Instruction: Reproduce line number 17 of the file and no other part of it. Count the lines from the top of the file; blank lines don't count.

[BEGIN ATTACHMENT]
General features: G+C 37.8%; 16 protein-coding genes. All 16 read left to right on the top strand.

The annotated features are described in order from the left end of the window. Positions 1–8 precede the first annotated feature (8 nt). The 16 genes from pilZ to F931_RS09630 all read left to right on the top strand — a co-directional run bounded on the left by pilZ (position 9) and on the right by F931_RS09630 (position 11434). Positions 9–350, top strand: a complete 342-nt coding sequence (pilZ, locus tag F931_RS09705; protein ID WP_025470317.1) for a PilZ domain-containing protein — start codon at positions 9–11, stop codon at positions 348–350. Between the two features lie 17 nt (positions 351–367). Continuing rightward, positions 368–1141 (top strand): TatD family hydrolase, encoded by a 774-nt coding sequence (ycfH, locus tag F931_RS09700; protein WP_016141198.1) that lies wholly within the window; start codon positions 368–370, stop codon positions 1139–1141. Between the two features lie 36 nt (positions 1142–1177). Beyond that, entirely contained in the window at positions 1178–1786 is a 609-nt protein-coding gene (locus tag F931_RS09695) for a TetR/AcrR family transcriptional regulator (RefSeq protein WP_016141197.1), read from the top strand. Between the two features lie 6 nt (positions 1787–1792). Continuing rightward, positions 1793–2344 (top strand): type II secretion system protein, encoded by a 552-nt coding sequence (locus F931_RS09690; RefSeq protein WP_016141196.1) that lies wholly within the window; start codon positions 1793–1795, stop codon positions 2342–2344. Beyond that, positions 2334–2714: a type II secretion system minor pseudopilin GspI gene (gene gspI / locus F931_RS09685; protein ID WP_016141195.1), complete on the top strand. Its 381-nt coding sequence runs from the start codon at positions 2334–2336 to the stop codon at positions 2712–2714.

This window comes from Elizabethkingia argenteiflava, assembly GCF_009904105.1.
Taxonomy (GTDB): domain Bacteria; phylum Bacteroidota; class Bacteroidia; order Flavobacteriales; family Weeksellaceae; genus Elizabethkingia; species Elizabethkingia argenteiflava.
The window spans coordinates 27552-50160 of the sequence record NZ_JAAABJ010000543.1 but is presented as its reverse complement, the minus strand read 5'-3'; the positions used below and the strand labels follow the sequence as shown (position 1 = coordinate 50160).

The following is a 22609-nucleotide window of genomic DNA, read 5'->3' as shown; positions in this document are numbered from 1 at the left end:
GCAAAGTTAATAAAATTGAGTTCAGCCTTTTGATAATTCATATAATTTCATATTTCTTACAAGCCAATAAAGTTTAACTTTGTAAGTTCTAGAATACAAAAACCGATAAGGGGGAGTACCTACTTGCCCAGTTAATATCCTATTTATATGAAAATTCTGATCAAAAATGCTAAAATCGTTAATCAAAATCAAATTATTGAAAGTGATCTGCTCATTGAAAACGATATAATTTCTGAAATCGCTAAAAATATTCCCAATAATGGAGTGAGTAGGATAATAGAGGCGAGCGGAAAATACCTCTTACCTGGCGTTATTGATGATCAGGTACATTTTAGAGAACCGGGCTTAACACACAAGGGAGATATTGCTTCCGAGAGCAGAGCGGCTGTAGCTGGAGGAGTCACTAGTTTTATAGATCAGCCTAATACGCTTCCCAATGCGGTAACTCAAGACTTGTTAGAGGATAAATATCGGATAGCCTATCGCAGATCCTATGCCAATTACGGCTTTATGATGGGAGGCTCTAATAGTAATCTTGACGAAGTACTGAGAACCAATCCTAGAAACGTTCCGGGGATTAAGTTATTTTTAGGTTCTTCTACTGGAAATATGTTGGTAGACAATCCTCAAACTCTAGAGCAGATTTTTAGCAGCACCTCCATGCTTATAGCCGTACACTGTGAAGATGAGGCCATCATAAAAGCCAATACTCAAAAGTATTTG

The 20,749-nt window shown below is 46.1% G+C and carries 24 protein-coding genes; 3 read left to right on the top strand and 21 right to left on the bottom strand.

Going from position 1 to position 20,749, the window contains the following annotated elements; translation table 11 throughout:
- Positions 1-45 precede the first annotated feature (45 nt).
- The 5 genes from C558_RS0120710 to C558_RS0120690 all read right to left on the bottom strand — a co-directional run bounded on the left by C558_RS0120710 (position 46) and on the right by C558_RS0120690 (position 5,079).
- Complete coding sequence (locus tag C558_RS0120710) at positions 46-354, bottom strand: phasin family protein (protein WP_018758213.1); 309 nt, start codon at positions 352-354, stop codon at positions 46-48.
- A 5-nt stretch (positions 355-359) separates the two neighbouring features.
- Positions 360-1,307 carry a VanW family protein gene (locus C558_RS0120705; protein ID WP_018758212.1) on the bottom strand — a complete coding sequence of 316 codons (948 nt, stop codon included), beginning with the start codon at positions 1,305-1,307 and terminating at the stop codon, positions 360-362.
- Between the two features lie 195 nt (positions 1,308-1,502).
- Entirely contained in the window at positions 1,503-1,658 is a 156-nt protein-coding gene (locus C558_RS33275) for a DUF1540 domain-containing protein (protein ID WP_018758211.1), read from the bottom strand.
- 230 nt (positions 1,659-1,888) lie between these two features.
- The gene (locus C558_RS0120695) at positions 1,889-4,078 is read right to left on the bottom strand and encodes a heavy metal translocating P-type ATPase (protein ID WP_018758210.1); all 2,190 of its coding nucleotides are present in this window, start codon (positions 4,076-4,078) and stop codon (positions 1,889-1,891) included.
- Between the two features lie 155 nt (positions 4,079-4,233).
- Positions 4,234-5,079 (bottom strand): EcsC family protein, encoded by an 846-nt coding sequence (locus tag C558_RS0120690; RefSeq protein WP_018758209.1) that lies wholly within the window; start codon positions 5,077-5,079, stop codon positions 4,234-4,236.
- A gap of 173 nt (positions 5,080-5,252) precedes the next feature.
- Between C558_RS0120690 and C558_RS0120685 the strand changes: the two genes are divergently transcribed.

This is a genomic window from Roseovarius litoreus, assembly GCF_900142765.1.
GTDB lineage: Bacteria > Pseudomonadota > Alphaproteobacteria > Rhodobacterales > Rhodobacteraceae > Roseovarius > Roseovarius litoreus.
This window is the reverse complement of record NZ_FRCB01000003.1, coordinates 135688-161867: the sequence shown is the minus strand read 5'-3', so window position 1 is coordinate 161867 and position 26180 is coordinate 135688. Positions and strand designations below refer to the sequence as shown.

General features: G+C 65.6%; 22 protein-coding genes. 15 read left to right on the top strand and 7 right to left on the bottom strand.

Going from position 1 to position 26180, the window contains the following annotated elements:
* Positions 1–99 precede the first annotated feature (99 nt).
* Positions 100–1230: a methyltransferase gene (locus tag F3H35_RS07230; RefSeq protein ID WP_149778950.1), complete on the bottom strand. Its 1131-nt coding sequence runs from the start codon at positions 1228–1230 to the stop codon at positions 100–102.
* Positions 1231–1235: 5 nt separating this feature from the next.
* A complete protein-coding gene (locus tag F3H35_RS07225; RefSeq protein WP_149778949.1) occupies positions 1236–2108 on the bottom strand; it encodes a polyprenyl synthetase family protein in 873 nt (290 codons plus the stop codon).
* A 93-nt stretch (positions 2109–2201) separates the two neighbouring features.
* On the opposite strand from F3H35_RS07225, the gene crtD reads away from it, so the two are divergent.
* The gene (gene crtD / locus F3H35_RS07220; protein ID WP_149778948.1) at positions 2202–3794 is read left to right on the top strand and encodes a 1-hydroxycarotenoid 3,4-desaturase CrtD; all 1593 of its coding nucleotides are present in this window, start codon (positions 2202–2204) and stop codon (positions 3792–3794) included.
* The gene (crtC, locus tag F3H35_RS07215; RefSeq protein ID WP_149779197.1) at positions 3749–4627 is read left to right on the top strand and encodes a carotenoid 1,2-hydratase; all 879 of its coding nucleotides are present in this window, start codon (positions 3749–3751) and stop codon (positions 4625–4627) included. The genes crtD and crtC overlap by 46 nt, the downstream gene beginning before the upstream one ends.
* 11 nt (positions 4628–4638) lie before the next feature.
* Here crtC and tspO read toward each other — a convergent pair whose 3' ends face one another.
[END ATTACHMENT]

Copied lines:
- 230 nt (positions 1,659-1,888) lie between these two features.